Using PowerShell To Prove Policies Remove Compliance Records
Some folks raised the point in discussions in the Microsoft Technical Community that there’s no way to know whether a Teams retention policy is working. As you probably know, a retention policy is an automated background process designed to remove items from Teams after a retention period elapses.
This Petri.com article explains that Office 365 generates no reports to help administrators know if their carefully-crafted retention policy is effective, so if you want to know whether items are being removed, you have to check the group mailbox for a team under the control of the policy to see if the Exchange Online Managed Folder Assistant has processed the mailbox and removed some items. Running the Get-MailboxFolderStatistics cmdlet against the folder in the group mailbox where Teams compliance records are stored is key to knowing that items are being removed.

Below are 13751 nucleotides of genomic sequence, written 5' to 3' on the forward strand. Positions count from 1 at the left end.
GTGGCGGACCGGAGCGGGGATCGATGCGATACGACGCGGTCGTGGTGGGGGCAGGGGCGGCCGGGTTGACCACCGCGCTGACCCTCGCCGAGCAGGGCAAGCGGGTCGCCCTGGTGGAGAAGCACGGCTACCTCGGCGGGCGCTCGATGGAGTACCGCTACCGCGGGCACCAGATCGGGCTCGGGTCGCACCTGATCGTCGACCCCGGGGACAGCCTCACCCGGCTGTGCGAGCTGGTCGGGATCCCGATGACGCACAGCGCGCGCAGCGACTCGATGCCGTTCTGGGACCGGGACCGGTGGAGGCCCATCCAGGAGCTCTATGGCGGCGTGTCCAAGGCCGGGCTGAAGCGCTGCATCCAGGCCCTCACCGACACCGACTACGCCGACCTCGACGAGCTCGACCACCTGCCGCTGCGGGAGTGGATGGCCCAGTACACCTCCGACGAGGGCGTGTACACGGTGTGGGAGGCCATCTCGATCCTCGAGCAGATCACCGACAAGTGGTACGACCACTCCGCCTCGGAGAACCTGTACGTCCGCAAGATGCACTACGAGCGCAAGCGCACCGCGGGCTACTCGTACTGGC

Things get even more complicated because a further synchronization process must occur to replicate any deletions made by the Managed Folder Assistant back to the Azure-based Teams data services, followed by replication down to Teams clients to make the deleted items disappear from user view. The process works, but it can take up to a full week, depending on the load on the Office 365 infrastructure.
For more information about Teams, see Chapter 13 of Office 365 for IT Pros. And then be sure to read up about Office 365 retention policies in Chapter 19.